Thursday, January 05, 2012
Author: Maeve Binchy
Genre: Contemporary fiction, cozy read
Publisher: Dell, 1998
Read for: Fun
Aidan Dunne's life is lacking in color. His wife is emotionally absent and he fears that his long-awaited promotion to school principal is not going to happen. He tries to fill the empty spaces in his life by decorating a beautiful study with scenes of Italy, but he doesn't really find fulfillment until his plan for evening classes for adults is approved and the eccentric and mysterious Signora begins teaching an Italian class. The Italian class comes together and affects the lives of its participants as they learn to overcome the boredom of day-to-day life with a little enchantment.
I really looked forward to this first Binchy read. All last month, I was craving "cozy reads" -- books that took place in cold climates and involved tea, sweaters, and feel-good messages. The added element of Italian further attracted me, as my husband is an Italian teacher himself (I don't speak the language yet, but I am hoping to work on it when I am out of school). I feel like this book had a lot of promise, but ultimately it didn't come through for me.
I will say that the plot was mildly entertaining. I was curious to know what would happen to the characters; they were in some interesting situations and I wanted to know how they would get out of them. However, I feel as if they frequently copped out of their problems. For example (a spoiler follows), one of the characters, Lou, is involved in a crime ring in which he is required to do certain favors for a boss, such as leaving a door unlocked, storing drugs, etc. He mentions at one time that he doesn't want to be involved any more, and the boss tells him there is no getting out of the situation: now that he is involved, he will always be involved. However, when Lou sees another member of the crime ring fail to complete his duty and mentions it to the boss, the boss says, shaking his head sadly, "He won't be working anymore." Lou took this to mean that he was simply uninvolved. I took it to mean that the unfortunate guy had been killed for not doing his job. However, Lou decides he just won't work anymore either. I kept expecting the crime boss to come after him, but he never did. And okay, I'm glad nothing bad happened to Lou, but it seemed extremely unlikely to me. Other characters' situations resolved in similar ways. When characters were unfaithful to each other, their partners were conveniently also unfaithful, and the relationship was more or less amicably ended. People with bad habits simply changed their ways. It just seemed too easy and too convenient.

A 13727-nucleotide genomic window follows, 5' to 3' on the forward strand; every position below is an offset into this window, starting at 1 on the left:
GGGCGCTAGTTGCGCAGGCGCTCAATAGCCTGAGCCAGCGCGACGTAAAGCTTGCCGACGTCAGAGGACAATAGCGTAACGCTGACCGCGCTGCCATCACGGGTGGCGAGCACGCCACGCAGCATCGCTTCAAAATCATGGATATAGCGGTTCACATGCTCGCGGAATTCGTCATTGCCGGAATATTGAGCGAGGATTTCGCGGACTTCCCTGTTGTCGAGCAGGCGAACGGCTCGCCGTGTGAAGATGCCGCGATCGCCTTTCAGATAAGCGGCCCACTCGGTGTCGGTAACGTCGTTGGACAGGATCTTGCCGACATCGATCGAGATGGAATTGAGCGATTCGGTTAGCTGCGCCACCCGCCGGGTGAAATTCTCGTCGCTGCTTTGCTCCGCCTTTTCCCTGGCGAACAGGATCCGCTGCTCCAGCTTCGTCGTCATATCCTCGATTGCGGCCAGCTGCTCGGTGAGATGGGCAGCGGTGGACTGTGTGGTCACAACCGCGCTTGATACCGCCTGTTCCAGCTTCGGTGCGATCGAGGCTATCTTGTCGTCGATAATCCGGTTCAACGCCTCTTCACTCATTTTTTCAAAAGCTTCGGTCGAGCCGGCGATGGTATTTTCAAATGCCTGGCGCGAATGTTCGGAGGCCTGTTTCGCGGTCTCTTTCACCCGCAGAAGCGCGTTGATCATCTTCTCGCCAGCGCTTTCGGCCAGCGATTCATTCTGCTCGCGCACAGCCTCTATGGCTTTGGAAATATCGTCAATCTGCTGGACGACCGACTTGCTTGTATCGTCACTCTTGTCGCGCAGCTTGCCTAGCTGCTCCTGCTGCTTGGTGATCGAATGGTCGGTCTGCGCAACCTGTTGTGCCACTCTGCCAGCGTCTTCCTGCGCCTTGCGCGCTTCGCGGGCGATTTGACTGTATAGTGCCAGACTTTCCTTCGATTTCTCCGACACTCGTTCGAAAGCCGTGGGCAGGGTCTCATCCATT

The writing also left something to be desired. It wasn't horrible, by any means; it is quick and easy to read. But I wasn't impressed. Binchy simply wrote what she saw; there was nothing elegant or unique about the writing. I know that this is often the case with mass market books, but when I read Winter Solstice, a book that I would class similarly, the writing was comfortable but also lovely and elegant.
I haven't given up on Binchy yet, but I was disappointed with this read; I expected more. It gives an interesting story, but the problems are solved too easily and conveniently to hold a lasting interest.
Warnings: some swearing, lots of infidelity (not described past the bedroom door)